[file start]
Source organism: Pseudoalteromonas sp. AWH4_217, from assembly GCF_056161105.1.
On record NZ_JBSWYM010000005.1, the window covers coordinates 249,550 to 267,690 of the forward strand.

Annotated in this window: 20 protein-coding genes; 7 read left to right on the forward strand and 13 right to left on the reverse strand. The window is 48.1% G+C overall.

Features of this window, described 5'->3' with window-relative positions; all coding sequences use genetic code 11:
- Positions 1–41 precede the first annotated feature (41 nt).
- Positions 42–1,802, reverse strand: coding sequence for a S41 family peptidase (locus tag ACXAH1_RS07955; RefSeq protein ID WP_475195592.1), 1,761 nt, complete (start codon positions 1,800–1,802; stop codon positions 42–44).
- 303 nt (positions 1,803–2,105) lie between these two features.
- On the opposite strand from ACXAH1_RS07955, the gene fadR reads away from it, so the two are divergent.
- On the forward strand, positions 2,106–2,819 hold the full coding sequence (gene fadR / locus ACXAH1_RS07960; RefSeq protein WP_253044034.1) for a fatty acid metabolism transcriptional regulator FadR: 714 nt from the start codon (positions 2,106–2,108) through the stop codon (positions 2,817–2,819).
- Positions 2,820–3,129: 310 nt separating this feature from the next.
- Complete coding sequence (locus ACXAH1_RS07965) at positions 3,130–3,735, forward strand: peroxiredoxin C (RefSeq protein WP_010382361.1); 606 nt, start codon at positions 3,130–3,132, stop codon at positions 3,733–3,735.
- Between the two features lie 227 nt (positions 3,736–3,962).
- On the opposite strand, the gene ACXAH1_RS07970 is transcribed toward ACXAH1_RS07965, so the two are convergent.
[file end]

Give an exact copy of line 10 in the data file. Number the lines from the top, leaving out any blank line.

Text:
- Positions 2,820–3,129: 310 nt separating this feature from the next.